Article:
Wednesday, August 12, 2009

How to install Ruby and RubyGems

Ruby comes preinstalled on Mac OS X and most Linux installations. Windows doesn't come with Ruby, but it's easy to get it with the One-Click Installer: see

If you're on a Unix/Linux system and you don't have Ruby installed (or you want to upgrade), your distribution's package system may make a Ruby package available. On debian GNU/LINUX, it's available as the package ruby-[version]: for instance, ruby-1.8 or ruby-1.9. Red Hat Linux calls it ruby; so does they macports Mac OS X.

If all else fails, download the Ruby source code and compile it yourself. You can get the Ruby code through FTP or HTTP by visiting

Many recipes in this blog require that you install third party libraries in the form of Ruby gems. In general, we prefer standalone solutions (using only the Ruby standard library) to solutions that use gems, and gem-based solutions to ones that require other kinds of third-party software.

To get started, all you need to know is that you first download the Rubygems library from Unpack the tarball or ZIP file, change into rubygems-[version] directory, and run this command as the superuser:

$ ruby setup.rb

The RubyGems library in the Windows One-Click Installer, so you don't have to worry about this step on Windows.

Once you've got the Rubygems library installed, it's easy to install many other pieces of Ruby code. When a recipe says something like "Ruby on Rails is available as the rails gem," you can issue the following command from the command line (again, as the superuser):

$ gem install rails --include-dependencies

The RubyGems library will download the rails gem (and any other gems on which it depends) and automatically install them. You should then be able to run the code in the recipe, exactly as it appears.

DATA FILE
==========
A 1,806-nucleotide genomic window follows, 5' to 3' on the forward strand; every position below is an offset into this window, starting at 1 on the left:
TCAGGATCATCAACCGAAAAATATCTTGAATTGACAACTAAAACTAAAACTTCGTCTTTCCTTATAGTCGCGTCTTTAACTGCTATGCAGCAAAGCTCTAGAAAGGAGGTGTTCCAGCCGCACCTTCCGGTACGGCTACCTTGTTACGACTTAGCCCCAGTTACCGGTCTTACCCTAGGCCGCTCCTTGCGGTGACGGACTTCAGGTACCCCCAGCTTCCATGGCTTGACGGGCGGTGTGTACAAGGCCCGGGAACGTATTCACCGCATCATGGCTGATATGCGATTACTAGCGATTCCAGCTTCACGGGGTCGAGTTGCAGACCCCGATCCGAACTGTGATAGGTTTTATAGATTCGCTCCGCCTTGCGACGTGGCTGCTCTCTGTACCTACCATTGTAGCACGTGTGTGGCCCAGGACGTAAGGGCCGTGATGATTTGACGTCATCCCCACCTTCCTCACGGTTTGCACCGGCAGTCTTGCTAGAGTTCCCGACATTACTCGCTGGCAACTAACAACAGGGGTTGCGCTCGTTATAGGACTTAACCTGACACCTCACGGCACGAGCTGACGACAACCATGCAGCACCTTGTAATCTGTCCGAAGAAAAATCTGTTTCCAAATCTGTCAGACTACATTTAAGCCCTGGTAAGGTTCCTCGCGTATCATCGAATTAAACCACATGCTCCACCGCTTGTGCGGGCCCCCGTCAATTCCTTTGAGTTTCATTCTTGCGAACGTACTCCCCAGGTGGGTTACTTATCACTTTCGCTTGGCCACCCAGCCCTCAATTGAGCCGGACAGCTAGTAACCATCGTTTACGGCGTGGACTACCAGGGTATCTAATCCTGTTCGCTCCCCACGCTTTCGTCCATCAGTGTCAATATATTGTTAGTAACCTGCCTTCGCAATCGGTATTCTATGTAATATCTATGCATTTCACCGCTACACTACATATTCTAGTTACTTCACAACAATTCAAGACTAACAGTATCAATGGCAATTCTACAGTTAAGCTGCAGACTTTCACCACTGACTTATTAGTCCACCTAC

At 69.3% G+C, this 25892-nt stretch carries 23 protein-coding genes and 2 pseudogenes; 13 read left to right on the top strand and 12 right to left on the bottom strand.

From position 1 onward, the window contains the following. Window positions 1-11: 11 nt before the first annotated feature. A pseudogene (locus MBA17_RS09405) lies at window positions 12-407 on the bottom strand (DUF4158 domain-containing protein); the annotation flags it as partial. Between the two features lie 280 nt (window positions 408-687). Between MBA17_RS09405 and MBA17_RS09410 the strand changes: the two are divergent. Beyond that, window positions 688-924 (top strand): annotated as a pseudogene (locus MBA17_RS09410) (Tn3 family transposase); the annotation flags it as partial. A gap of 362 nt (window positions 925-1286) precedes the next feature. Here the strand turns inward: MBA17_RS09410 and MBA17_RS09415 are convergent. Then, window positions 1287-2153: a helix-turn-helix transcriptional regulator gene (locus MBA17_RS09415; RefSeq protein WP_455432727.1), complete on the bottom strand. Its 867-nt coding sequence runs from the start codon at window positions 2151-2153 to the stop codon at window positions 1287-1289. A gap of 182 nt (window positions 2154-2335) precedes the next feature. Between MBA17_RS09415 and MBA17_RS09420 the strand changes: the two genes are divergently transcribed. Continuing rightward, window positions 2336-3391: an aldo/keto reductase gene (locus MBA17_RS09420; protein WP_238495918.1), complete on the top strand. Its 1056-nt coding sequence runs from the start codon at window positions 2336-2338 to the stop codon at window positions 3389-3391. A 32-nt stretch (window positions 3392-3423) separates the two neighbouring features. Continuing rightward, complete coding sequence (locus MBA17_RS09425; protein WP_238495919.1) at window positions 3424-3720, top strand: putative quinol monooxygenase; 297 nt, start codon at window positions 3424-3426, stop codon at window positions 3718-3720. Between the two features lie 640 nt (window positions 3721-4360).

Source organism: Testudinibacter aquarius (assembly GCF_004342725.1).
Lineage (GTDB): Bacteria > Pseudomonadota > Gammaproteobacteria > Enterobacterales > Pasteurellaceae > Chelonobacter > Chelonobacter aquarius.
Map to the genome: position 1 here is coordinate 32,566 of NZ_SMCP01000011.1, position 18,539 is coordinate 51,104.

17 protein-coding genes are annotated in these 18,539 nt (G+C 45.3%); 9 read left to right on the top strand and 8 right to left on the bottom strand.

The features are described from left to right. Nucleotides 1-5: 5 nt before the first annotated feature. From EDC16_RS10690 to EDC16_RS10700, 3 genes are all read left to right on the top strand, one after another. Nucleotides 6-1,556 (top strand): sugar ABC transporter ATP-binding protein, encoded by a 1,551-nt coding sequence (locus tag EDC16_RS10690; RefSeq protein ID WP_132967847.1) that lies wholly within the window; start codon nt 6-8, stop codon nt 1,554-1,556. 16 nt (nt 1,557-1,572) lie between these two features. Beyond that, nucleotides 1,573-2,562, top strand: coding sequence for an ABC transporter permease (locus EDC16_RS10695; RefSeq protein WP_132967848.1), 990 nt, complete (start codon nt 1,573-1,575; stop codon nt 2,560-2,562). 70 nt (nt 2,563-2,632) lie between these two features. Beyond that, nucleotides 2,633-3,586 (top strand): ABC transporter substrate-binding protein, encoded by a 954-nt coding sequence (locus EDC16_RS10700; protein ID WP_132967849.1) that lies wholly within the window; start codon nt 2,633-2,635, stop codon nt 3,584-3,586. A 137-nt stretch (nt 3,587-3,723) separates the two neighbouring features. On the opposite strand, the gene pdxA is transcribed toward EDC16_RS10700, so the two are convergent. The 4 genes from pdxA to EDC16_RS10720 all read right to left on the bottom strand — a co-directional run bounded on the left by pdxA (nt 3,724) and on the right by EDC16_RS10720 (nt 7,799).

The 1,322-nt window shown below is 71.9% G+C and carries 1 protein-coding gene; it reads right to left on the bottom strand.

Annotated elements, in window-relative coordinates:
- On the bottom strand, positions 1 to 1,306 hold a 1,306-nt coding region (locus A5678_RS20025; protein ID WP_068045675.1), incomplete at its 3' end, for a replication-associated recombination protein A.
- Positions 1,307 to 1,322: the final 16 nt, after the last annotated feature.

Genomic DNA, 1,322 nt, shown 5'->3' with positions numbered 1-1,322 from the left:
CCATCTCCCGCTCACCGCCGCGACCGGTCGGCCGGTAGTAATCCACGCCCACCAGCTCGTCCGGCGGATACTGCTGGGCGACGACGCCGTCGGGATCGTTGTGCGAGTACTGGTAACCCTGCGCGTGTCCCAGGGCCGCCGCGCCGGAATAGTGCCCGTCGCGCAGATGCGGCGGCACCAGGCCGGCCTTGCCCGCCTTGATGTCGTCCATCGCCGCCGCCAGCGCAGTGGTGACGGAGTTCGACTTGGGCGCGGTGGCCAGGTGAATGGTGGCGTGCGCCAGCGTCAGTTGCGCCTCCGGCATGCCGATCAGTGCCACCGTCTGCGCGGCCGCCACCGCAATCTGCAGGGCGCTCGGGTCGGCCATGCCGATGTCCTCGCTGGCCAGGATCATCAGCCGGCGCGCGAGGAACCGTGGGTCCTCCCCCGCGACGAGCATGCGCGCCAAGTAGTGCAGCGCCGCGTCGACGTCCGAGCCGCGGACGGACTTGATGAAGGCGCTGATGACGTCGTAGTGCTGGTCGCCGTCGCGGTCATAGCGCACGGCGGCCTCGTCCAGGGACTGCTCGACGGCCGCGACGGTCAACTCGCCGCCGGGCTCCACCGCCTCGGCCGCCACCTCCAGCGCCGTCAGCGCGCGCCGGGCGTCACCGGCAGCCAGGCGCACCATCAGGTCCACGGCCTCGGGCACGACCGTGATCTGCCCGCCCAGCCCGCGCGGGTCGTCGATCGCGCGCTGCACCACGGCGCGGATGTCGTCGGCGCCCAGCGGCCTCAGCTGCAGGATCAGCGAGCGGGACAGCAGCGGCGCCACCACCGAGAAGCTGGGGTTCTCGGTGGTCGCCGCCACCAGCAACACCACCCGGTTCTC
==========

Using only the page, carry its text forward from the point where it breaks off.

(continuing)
The three most useful gems for new Ruby installations are rails (if you intend to create Rails applications) and the two provided by the Ruby Facets project: facets_core and facets_more. The Facets Core library extends the classes of the Ruby standard library with generally useful methods. The Facets More library adds entirely new classes and modules. The Ruby Facets homepage ( has a complete reference.

Some Ruby libraries (especially older ones) are not package as gems. Most of the nongem libraries mentioned in this article have entries in the Ruby Application Archive (, a directory of Ruby programs and libraries. In most cases you can download a tarball or ZIP file from RAA, and install it with the technique.


  1. It's macports ( on Mac OSX, not DarwinParts

  2. i already update my post thanks :)

  3. hi! friend... Thanks for the sharing... easy to download

  4. Hi Mate, I have installed Ruby on windows successfully, but when i tried to install cucumber using the command prompt "gem install cucumber" it fails. Do I need to setup any more which I haven't? Can you please help me on this.